Only Syntax

Journal of my investigation into the development of a new programming language

Thursday, January 13, 2005


Testability of Procedures

I'm using the Pascal distinction of functions (which return a value) and procedures (which don't) here. Procedures in the C family are just functions with the void return type.

For zero button testing, I've come up with syntax that I'm very happy with: expect...returns. This allows tests to be written right in the function body. For instance:

two_times x:
. . expect 1 returns 2
. . return 2 * x

For test-driven development, this seems like a great way to go - you write the function name, then immediately the test(s). With zero button testing, the test name starts out yellow (it has no tests) then turns red as soon as the first test is written (and fails, because the function doesn't return anything yet). Then you write the function body, correctly, and it all turns its natural shade of white or perhaps gray. As you type.

A little extension to this to answer the immediate question of how to test member functions - in addition to expect and returns, let's add archetype to our list of keywords. With that, now we have:

. . archetype none(0, 0)
. . archetype some(1, 2)

. . contains x:
. . . . expect none 1 returns false
. . . . expect some 1 returns true
. . . . x < low? return false
. . . . x >= high? return false
. . . . return true

That is to say, we expect that when the empty range none is asked whether it contains 1, it should (and does) return false; when some is asked, it returns true. Some contains 1 and none doesn't.

That's all well and good - but when it comes to procedures, which don't return anything at all, I don't know how to express the tests so nicely. Invoking the routine and testing its effects are separate steps. So - a puzzle.

Expect...returns works well for functions, but not procedures.



One of the nice features of C# is properties; from the outside they behave like instance variables but internally they act more like functions. Each property has a getter and/or setter (named, reasonably enough, "get" and "set").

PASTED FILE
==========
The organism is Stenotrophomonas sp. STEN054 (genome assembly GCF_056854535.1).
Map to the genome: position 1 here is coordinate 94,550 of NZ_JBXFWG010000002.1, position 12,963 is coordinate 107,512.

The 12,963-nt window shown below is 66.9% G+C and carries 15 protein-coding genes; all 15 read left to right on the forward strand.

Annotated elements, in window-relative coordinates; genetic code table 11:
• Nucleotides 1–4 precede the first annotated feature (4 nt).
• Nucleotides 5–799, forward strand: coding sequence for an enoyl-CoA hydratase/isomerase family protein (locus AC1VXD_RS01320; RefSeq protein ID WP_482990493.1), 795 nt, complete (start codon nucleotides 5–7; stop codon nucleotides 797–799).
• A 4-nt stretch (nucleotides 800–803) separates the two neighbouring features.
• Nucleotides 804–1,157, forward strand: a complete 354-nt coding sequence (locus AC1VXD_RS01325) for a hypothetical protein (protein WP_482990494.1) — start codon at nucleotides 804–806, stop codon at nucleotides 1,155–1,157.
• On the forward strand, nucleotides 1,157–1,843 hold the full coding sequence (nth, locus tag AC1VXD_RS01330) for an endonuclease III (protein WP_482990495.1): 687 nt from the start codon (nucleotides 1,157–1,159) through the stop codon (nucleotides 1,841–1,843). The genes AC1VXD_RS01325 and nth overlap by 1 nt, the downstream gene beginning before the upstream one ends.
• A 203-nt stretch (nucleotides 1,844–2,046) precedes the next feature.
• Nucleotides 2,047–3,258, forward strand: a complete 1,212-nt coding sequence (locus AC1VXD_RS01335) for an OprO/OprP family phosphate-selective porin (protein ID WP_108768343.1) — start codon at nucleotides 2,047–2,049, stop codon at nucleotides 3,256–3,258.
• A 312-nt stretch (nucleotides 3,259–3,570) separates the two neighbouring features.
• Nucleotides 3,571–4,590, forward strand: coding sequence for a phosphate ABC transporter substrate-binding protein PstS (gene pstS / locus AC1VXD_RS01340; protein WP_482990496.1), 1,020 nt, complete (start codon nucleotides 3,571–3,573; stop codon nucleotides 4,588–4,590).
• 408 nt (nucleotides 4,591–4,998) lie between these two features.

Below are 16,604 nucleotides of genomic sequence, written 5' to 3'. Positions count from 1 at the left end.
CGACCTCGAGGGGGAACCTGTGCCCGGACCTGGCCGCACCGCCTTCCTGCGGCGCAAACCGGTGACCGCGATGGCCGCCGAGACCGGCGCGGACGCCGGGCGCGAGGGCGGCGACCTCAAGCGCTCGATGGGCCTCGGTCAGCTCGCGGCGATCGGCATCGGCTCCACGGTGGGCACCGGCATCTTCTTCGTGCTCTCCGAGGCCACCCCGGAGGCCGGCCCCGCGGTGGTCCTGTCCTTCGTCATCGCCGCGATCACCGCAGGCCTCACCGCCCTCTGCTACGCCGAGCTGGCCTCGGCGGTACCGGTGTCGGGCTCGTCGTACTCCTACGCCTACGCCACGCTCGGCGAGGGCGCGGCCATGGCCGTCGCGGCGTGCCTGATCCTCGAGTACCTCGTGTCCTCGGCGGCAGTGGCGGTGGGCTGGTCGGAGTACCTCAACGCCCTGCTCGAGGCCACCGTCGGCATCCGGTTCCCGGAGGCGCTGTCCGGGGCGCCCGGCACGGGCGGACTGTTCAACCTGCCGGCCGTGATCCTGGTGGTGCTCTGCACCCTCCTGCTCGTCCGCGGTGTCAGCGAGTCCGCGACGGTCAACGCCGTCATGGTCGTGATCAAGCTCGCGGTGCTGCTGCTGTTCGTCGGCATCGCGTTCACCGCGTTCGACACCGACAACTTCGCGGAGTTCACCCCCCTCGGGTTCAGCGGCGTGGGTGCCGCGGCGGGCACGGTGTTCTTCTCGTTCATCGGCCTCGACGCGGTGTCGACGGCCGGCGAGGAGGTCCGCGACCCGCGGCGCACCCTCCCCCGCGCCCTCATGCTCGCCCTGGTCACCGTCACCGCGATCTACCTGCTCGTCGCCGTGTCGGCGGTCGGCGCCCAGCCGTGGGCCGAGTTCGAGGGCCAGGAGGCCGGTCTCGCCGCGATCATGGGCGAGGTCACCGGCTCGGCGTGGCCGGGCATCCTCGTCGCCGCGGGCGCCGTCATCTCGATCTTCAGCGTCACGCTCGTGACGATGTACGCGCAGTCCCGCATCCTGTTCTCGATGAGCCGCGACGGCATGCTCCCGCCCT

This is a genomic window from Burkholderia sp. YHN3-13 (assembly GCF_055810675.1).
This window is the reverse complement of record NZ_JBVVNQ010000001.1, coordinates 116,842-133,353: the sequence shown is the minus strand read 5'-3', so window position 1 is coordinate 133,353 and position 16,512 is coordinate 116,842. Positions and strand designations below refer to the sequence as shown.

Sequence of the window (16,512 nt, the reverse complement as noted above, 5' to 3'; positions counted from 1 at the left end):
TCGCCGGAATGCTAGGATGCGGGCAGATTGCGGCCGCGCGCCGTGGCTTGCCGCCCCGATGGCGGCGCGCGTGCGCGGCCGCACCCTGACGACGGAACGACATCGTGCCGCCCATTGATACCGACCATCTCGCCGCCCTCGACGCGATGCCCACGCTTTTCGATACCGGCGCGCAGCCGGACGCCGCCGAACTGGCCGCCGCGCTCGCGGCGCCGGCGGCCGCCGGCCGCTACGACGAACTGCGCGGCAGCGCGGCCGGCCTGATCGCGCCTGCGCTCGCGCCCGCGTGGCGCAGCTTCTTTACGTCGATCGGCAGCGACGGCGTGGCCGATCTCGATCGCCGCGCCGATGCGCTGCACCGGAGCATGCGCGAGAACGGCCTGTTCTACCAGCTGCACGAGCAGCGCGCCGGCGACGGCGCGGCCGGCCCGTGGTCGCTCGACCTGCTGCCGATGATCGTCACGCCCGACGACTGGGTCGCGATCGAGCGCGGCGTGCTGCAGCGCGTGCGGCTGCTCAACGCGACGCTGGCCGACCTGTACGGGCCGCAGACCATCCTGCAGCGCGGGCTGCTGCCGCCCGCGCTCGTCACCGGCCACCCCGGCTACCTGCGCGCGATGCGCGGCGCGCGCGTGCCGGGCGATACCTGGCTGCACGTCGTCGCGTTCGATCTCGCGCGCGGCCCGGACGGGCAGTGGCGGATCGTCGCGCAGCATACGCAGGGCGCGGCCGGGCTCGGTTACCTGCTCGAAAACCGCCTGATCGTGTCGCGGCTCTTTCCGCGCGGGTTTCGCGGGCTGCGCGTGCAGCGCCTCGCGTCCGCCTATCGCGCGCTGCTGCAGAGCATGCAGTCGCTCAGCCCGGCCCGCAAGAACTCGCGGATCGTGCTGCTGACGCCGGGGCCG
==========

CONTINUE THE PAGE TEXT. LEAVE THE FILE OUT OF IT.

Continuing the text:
C#'s setters use the keyword "value" for the value being passed in. If I put properties into my language, I think I may instead use the name of the thing, as in this example, from the range class:

. . get: return low + length - 1
. . set: length = high - low + 1

Of course this is inconsistent - the meaning of high everywhere else in the program will be to invoke the getter or setter - but it seems very clear. Intention-revealing.


Nest Shading

I've been playing with C# and Python lately, working my way toward an editor for my language, and working on some of the language ideas as well. The picture below is a screenshot from my C# app, holding Python code. I like Python's indentation-based blocks, and plan to use the same approach in my own language.

I was focussing on the ability to highlight code that failed tests, as I did in my "zero button testing" prototypes, and realized that I wanted to have both syntax coloring (keywords in blue, method names in green, etc.) and correctness coloring, at the same time. In the ZBT prototypes, I used text forecolor to indicate correctness; for the new app, I want to reserve forecolor for syntax and use background shading to indicate correctness.

As I explored the ways to do background shading, it occurred to me that in addition to the very limited red-for-error, yellow-for-untested palette I was planning, it would also be possible to do a more nuanced coloring that showed nesting level. I like it; it makes it easy to focus attention on one particular block. Note that in addition to the line-by-line coloring, I'm also splitting individual lines at the colon (and, for my own language, at the question mark); this emphasizes the columnar nature of some sections of code; I think it might work well with SQL, which I've long preferred in a nice columnar format.


Example of nest shading Posted by Hello


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